Recipes for college cooks who are more Top Chef than Top Ramen
Published: August 25, 2011
3 tablespoons olive oil
1 cup arborio rice (must be arborio)
3 cups chicken stock (or vegetable stock, if preferred)
1 small lemon
1 teaspoon salt (or more: see recipe)
1/4 cup fresh basil (optional)
1/2 cup shaved Parmesan (real, not that dust in the green can)
First, prepare the artichoke hearts: Cut off the solid bottom from the leaves. Rinse the leaves well in the strainer, separating them with your fingers under cold running water. While they drain, slice the bottoms into smaller pieces (halves or quarters are fine). Dump the drained leaves into a dry bowl, rinse the artichoke bottoms in the strainer, and leave them to drain.
Chop the onion finely into pieces about the size of a pencil eraser. (You could chop the onions a few hours earlier and keep them in the fridge if you don’t want to cry in front of your date.) Mix the onions and the olive oil in the glass dish and microwave uncovered for three minutes. Without removing the dish from oven, pour in the rice from your measuring cup. Reach in with the spoonula and mix the rice with the onions and olive oil. Cook for another three minutes.
Pour in the broth and stir. Cook for 12 minutes. Stir in all of the artichokes and cook for six more minutes.
Cut the lemon in half and squeeze the juice through the strainer into the measuring cup. Rinse, dry and slice the basil leaves, if you’re using it. (Fresh basil is expensive, but it will add another layer of flavor and a nice pop of green to an essentially beige dish.) Wait for the ding, then stir in the lemon juice and basil; cook two more minutes.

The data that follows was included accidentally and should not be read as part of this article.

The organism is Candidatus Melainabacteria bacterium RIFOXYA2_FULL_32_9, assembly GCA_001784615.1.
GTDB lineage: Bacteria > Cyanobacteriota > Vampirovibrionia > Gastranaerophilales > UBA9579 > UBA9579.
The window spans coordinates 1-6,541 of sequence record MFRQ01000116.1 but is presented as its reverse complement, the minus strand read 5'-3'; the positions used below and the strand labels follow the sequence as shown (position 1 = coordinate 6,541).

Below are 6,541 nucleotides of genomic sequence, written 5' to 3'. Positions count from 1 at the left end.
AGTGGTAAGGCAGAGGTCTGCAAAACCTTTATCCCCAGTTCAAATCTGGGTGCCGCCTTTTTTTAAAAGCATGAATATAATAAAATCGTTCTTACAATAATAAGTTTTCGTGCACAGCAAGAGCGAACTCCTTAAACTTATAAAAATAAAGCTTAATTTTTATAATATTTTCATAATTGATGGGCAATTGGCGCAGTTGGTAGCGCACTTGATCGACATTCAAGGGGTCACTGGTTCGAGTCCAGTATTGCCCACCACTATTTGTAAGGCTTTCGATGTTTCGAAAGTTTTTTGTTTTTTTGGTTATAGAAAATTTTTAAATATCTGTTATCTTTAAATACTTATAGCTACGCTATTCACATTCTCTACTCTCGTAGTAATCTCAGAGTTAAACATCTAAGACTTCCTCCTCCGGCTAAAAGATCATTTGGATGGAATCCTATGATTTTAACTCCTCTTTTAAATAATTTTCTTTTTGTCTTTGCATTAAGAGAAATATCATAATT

Using oven mitts, remove from oven and set on a hot pad. Taste and stir in a teaspoon of salt, or more if there’s no salt in the broth: check the label.
Stir in the Parmesan. Let rest for five minutes.
Snip a few leaves of basil over the top and serve.
(recipe adapted from Barbara Kafka’s Microwave Gourmet)
Malted Milk Panna Cotta
Panna cotta is a chilled, creamy dessert with the richness of gelato and the jiggle of Jell-O. If you follow food trends, you know that “cereal milk,” popularized by New York’s Momofuku Milk Bar, is the latest cool-kid flavor, but without an oven, it will be tough for you to recreate that toasted-and-infused depth. Luckily, malted milk and brown sugar (easily found at the supermarket) give the same effect. Or just use the leftover milk from your morning cereal … cooking is all about experimentation, right?
Makes four desserts
Equipment: both glass measuring cups, measuring spoons, mixing bowl, spoonula, ramekins
2 cups heavy cream
1/4 cup sugar
6 tablespoons malted milk powder
2 tablespoons light brown sugar
1 packet powdered gelatin
4 tablespoons cold water (in mixing bowl)
butterscotch sauce for ice cream
malted milk balls
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